These same officers are also the first line of defense in a situation where civil unrest or natural disaster would make our community a target. The community is rather conservative in nature for a town that directly borders the 11th largest city in the US. I personally know many of the administration and can call on them if a need arises and they can call on me to man a roadblock or make infrastructure repairs on demand. That relationship makes me want to stay as long as the golden hoard is kept at bay. I live a few miles from the border of the city in all directions and that would give me enough time to bail out if need be.  My house is on high ground, surrounded by a golf course. There is an easy egress route less than a half mile from my house that lets out into a rural area with no major roads or highways that can reach it. Is it perfect? No. I have 2 apartments nearby and the highway lets out 2 miles away. Many in my neighborhood are elderly or survival deficient next generation lugheads. There are maybe 10 families within the 43 houses here I can count on for a defensive stand. Most are the elderly, one, an old gunny, would be hot stuff with his Garand, but he'd be shooting from the window with his O2 tank next to him.

What events would mandate leaving our castle? There are several. Chemical spill, an explosion like the one last year that I wrote about and JWR published on his blog Indy explosion. The nuke plants in Illinois melting down if the fault line near us blows out. An outbreak of tornadoes that makes living here impossible due to abject conditions or social unrest after the fact (katrina like). A law change that would make me a criminal. A total breakdown of the financial system. Chemical spill on the highway could do it too. Some of these are short term, so not bailout worthy, just lock up and take a bag to a hotel or friends house.

No matter the reason, if you must leave, you have to have a plan to do it successfully. You must have a place to go or a place to bring along with you. You have to be capable of loading an unloading gear under duress and without sentiment making decisions for you. This is about survival, not about who gets grandma's china. If you leave needed equipment behind, consider it a loss. It's doubtful you will be able to salvage anything left behind. Don't let emotions distract you from your current objective. If you're crying because you had to leave your house, you're not in the right state of mind to make decisions and travel. Save it for later, when everyone is safe and the road is behind you. Practice your route and decide alternates. Towns you come to may band together and decide to keep outsiders away or "Pool" resources that they come across.

My major project for this year is to map several routes and alternates that will get me the 197.75 miles to the 2nd house in the hills and hollers. I plan to do so on my motorcycle to look as innocuous as possible. The regular route is mostly raised federal highways, then state highways til the last 30 miles of rural roads. The last 15 miles just got paved a few years ago. ALL the people that live in that enclave are like minded. They have set up a shooting range for everyone at the end of the road and the entire neighborhood is surrounded by a lake, rugged terrain and federal land that you'd need a boat to get there if we blocked off the road. It's nothing but farms from the time you leave the state road and the neighborhood was developed by retired cops. It's about as secure as you can find, with a renewable food source bordering the property.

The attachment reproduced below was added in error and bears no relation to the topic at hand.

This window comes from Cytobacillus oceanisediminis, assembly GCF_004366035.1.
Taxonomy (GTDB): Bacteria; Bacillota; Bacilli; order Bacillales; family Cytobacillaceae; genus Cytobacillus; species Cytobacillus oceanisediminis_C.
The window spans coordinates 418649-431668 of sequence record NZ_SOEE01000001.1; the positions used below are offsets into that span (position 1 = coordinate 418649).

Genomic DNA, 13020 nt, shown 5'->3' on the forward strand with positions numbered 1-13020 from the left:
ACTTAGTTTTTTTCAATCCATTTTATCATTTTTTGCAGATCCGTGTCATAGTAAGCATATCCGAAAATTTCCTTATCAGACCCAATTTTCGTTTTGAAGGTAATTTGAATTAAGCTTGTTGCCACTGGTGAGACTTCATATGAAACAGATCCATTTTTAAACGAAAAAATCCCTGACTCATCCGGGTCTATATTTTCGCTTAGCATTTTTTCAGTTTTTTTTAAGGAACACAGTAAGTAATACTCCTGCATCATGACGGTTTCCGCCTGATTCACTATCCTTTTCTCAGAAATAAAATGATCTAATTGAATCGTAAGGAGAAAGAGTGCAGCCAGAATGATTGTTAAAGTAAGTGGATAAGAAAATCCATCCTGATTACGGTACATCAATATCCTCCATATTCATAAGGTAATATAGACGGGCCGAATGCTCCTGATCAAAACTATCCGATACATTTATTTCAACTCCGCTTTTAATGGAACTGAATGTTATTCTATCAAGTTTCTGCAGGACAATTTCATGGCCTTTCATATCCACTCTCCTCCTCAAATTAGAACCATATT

The original plan is to stay it out at home where we can live in relative comfort.I have put resources and time into a plan to exfil should the situation warrant doing so. Part of being prepared is giving yourself options.

Friday, January 3, 2014

The Greatest Depression.

There are literally thousands of books out there that try to convey what a future depression would be like. Many aren't as sure about the outcome because they think the government will intercede. I'm of the mindset that the Feds will be of little use and Staties will be beneficial but ham stringed by the lack of resources. You have to look at what's in their best interest. Infrastructure and civil defense enclaves are the cogs the feds can't do without so they will guard those to the end. All in all, they will be ineffectual due to their ineptitude and self interest. Unlike the 1920's, this depression will require a pliant populace due to the general public's inability to care for themselves.

More people, more support. The Feds can't feed everyone. They can't even try. Maybe for a week at best. Our current society's disinterest in helping each other and abject self interest will come out and foil the best laid FEMA plans. Our society isn't ready for the loss of economic function and if the Feds further manipulate it to keep it running, they will continue to do irreparable damage.